Performance and limitations of positron emission tomography (PET) scanners for imaging very low activity sources

Research output: Contribution to journalArticle

8 Citations (Scopus)

Abstract

Emerging applications for positron emission tomography (PET) may require the ability to image very low activity source distributions in the body. The performance of clinical PET scanners in the regime where activity in the field of view is <1MBq has not previously been explored. In this study, we compared the counting rate performance of two clinical PET/CT scanners, the Siemens Biograph Reveal 16 scanner which is based on lutetium oxyorthosilicate (LSO) detectors and the GE Discovery-ST scanner which is based on bismuth germanate (BGO) detectors using a modified National Electrical Manufacturers Association (NEMA) NU 2-2007 protocol. Across the activity range studied (2-100kBq/mL in a 5.5mL line source in the NEMA scatter phantom), the BGO-based scanner significantly outperformed the LSO-based scanner. This was largely due to the effect of background counts emanating from naturally occurring but radioactive 176Lu within the LSO detector material, which dominates the observed counting rate at the lowest activities. Increasing the lower energy threshold from 350keV to 425keV in an attempt to reduce this background did not significantly improve the measured NECR performance. The measured singles rate due to 176Lu emissions within the scanner energy window was also found to be dependent on temperature, and to be affected by the operation of the CT component, making approaches to correct or compensate for the background more challenging. We conclude that for PET studies in a very low activity range, BGO-based scanners are likely to have better performance because of the lack of significant background.

Original languageEnglish (US)
Pages (from-to)104-110
Number of pages7
JournalPhysica Medica
Volume30
Issue number1
DOIs
StatePublished - Feb 2014

Fingerprint

Positron-Emission Tomography
scanners
positrons
tomography
detectors
counting
lutetium
Temperature
bismuth
field of view
emerging
thresholds
energy

Keywords

  • Low activity
  • Performance
  • Positron emission tomography scanners

ASJC Scopus subject areas

  • Biophysics
  • Radiology Nuclear Medicine and imaging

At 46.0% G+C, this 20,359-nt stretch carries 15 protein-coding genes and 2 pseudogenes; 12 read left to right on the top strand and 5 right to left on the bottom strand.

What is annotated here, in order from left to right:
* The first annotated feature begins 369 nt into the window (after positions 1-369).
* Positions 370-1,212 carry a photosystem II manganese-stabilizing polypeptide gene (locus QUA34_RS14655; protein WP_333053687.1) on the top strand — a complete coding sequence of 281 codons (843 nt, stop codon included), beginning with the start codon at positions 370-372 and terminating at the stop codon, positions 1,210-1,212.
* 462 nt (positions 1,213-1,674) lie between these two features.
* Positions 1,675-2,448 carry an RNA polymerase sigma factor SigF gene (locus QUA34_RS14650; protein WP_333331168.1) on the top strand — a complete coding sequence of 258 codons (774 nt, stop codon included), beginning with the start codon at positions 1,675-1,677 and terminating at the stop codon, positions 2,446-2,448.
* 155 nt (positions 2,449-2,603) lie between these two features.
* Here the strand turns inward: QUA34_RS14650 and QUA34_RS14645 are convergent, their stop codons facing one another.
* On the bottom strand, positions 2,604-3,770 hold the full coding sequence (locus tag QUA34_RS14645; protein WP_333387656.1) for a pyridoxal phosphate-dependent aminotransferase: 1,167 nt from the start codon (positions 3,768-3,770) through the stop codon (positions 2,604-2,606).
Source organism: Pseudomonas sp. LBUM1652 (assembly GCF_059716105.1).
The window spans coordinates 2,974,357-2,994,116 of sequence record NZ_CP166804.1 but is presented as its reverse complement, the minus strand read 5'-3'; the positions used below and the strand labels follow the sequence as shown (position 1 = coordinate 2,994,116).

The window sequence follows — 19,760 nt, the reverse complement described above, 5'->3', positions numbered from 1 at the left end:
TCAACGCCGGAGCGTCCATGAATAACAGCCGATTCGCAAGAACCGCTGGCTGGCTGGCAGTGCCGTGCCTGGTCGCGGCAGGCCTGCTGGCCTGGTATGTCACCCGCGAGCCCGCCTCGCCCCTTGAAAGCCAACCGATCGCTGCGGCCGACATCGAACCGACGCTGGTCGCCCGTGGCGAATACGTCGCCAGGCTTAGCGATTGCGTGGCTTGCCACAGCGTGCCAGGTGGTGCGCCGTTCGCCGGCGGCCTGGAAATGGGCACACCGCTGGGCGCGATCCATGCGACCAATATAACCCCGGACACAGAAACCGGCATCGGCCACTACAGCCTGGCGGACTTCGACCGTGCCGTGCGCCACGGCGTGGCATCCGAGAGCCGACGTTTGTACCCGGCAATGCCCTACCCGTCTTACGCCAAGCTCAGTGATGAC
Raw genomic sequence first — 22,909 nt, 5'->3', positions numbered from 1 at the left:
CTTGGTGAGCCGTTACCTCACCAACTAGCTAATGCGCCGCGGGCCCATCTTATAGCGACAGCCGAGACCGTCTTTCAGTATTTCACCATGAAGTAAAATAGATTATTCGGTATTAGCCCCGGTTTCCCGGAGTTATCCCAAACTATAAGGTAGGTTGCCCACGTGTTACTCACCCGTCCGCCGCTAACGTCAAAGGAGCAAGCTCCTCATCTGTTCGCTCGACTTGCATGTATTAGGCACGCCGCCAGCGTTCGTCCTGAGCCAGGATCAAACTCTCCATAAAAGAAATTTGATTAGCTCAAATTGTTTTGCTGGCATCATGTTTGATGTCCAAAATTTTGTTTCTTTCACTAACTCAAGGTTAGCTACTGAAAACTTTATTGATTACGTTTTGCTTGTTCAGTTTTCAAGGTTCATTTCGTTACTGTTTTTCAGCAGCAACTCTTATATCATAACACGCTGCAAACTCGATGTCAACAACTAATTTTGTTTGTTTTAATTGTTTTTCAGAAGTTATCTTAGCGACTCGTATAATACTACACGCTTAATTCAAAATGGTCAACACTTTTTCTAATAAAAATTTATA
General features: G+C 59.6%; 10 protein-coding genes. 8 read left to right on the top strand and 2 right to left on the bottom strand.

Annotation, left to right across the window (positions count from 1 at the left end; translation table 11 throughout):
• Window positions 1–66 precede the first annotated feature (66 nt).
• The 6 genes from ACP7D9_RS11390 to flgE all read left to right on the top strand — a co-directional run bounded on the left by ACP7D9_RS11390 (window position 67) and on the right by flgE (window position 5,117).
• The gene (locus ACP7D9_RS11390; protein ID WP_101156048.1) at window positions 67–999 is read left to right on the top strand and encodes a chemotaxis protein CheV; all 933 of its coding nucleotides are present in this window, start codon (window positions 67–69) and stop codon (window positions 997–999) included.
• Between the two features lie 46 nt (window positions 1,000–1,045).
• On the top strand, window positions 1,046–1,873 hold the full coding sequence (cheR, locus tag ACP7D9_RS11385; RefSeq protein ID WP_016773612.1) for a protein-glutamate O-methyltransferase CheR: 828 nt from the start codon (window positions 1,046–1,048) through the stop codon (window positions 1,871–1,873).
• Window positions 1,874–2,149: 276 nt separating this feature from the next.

• Physics and Astronomy(all)

Cite this

Performance and limitations of positron emission tomography (PET) scanners for imaging very low activity sources. / Freedenberg, Melissa I.; Badawi, Ramsey D; Tarantal, Alice F; Cherry, Simon R.

In: Physica Medica, Vol. 30, No. 1, 02.2014, p. 104-110.

Research output: Contribution to journalArticle

@article{b1e54f32c4dd44ffb0e2ad51a1b7060c,
title = "Performance and limitations of positron emission tomography (PET) scanners for imaging very low activity sources",
abstract = "Emerging applications for positron emission tomography (PET) may require the ability to image very low activity source distributions in the body. The performance of clinical PET scanners in the regime where activity in the field of view is <1MBq has not previously been explored. In this study, we compared the counting rate performance of two clinical PET/CT scanners, the Siemens Biograph Reveal 16 scanner which is based on lutetium oxyorthosilicate (LSO) detectors and the GE Discovery-ST scanner which is based on bismuth germanate (BGO) detectors using a modified National Electrical Manufacturers Association (NEMA) NU 2-2007 protocol. Across the activity range studied (2-100kBq/mL in a 5.5mL line source in the NEMA scatter phantom), the BGO-based scanner significantly outperformed the LSO-based scanner. This was largely due to the effect of background counts emanating from naturally occurring but radioactive 176Lu within the LSO detector material, which dominates the observed counting rate at the lowest activities. Increasing the lower energy threshold from 350keV to 425keV in an attempt to reduce this background did not significantly improve the measured NECR performance. The measured singles rate due to 176Lu emissions within the scanner energy window was also found to be dependent on temperature, and to be affected by the operation of the CT component, making approaches to correct or compensate for the background more challenging. We conclude that for PET studies in a very low activity range, BGO-based scanners are likely to have better performance because of the lack of significant background.",